Push messages are an essential part of connected mobile devices. They are also one of the critical missing pieces in the open source Android ecosystem. Until now, free Android apps would either need to implement their own push notification system, do without any push messaging or use the proprietary Google Cloud Messaging service.
We expect both a long battery life and instant notifications from our mobile devices. When implementing your own mobile push functionality you can usually optimize for either of these goals. This is especially true if the user is running multiple applications which each come with their own persistent on-going connection for push notifications. Wanting to combat the battery drain associated with maintaining multiple connections Google introduced the Google Cloud Messaging (GCM) framework which recently has become Firebase Cloud Messaging (FCM). Firebase Cloud Messaging relies on the availability of the proprietary Google Play Services Framework on an Android device. Using FCM also requires the inclusion of the proprietary FCM client library into open source Android apps like Signal, Wire or even Firefox, which makes them effectively non-free software which cannot be distributed via the fully free F-Droid software repository. Additionally all push notifications delivered via FCM need to pass through Google’s servers leaving a metadata trace, even if it’s an empty wakeup event or if the content of the message is encrypted.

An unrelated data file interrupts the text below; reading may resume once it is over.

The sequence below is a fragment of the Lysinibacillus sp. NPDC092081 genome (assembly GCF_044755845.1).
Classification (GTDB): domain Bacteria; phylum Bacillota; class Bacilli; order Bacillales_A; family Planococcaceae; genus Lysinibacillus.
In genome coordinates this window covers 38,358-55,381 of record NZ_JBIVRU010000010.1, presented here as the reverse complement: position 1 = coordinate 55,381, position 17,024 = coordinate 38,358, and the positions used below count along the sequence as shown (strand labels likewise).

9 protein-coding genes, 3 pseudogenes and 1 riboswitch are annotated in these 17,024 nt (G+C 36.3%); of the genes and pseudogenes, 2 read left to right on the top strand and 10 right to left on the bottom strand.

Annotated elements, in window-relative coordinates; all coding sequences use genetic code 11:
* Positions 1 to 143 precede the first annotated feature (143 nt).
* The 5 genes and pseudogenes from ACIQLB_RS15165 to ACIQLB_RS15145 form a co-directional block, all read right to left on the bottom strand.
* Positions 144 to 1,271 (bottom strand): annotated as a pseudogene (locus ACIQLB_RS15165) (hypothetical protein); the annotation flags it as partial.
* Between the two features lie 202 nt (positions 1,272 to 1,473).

Decentralized, self-hosted systems like Matrix, Nextcloud or RocketChat currently still have a dependency on Google’s infrastructure and Terms of Service for delivering push Notifications. The F-Droid versions of these apps need to fall back on more inefficient polling or even lack any support for notifications.
OpenPush is a self-hosted, free alternative push messaging implementation which can either run alongside or as a replacement to FCM.
OpenPush was presented at FOSDEM. The talk gives a general architecture overview as well as walks through the design and implementation challenges of a push messaging service.